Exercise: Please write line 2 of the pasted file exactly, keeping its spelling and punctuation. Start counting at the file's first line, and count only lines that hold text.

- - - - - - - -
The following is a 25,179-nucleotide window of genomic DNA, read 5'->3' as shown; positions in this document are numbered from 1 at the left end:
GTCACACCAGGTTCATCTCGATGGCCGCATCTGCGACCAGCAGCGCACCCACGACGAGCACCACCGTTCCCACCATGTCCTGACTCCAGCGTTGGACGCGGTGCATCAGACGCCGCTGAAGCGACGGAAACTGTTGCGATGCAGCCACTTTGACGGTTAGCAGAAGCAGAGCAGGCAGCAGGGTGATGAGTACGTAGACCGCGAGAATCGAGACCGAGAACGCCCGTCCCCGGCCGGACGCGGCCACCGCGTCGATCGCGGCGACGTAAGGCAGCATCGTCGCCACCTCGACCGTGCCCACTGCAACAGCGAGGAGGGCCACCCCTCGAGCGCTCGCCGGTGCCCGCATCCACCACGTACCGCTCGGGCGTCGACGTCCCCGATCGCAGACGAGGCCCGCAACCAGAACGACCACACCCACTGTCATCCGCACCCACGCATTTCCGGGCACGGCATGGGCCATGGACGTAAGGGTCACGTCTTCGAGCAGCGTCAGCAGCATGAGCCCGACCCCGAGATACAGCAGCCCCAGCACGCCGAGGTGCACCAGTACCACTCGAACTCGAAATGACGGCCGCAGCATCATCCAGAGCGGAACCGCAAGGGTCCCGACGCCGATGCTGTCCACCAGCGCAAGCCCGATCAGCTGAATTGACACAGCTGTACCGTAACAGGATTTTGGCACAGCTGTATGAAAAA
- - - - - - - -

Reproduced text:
GTCACACCAGGTTCATCTCGATGGCCGCATCTGCGACCAGCAGCGCACCCACGACGAGCACCACCGTTCCCACCATGTCCTGACTCCAGCGTTGGACGCGGTGCATCAGACGCCGCTGAAGCGACGGAAACTGTTGCGATGCAGCCACTTTGACGGTTAGCAGAAGCAGAGCAGGCAGCAGGGTGATGAGTACGTAGACCGCGAGAATCGAGACCGAGAACGCCCGTCCCCGGCCGGACGCGGCCACCGCGTCGATCGCGGCGACGTAAGGCAGCATCGTCGCCACCTCGACCGTGCCCACTGCAACAGCGAGGAGGGCCACCCCTCGAGCGCTCGCCGGTGCCCGCATCCACCACGTACCGCTCGGGCGTCGACGTCCCCGATCGCAGACGAGGCCCGCAACCAGAACGACCACACCCACTGTCATCCGCACCCACGCATTTCCGGGCACGGCATGGGCCATGGACGTAAGGGTCACGTCTTCGAGCAGCGTCAGCAGCATGAGCCCGACCCCGAGATACAGCAGCCCCAGCACGCCGAGGTGCACCAGTACCACTCGAACTCGAAATGACGGCCGCAGCATCATCCAGAGCGGAACCGCAAGGGTCCCGACGCCGATGCTGTCCACCAGCGCAAGCCCGATCAGCTGAATTGACACAGCTGTACCGTAACAGGATTTTGGCACAGCTGTATGAAAAA